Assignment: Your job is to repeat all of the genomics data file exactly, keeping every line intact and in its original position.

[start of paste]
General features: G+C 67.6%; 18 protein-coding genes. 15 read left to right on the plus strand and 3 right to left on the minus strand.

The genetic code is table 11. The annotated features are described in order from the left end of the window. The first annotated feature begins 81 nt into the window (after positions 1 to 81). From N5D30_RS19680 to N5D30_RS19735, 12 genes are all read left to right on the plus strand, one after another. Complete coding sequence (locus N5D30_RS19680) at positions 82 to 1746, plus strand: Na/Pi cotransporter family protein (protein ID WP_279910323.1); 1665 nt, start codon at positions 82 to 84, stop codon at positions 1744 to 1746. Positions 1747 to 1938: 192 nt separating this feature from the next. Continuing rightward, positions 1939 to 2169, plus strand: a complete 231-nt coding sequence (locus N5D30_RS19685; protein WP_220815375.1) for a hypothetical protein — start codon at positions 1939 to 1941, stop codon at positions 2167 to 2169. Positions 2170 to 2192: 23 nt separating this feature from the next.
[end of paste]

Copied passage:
General features: G+C 67.6%; 18 protein-coding genes. 15 read left to right on the plus strand and 3 right to left on the minus strand.

The genetic code is table 11. The annotated features are described in order from the left end of the window. The first annotated feature begins 81 nt into the window (after positions 1 to 81). From N5D30_RS19680 to N5D30_RS19735, 12 genes are all read left to right on the plus strand, one after another. Complete coding sequence (locus N5D30_RS19680) at positions 82 to 1746, plus strand: Na/Pi cotransporter family protein (protein ID WP_279910323.1); 1665 nt, start codon at positions 82 to 84, stop codon at positions 1744 to 1746. Positions 1747 to 1938: 192 nt separating this feature from the next. Continuing rightward, positions 1939 to 2169, plus strand: a complete 231-nt coding sequence (locus N5D30_RS19685; protein WP_220815375.1) for a hypothetical protein — start codon at positions 1939 to 1941, stop codon at positions 2167 to 2169. Positions 2170 to 2192: 23 nt separating this feature from the next.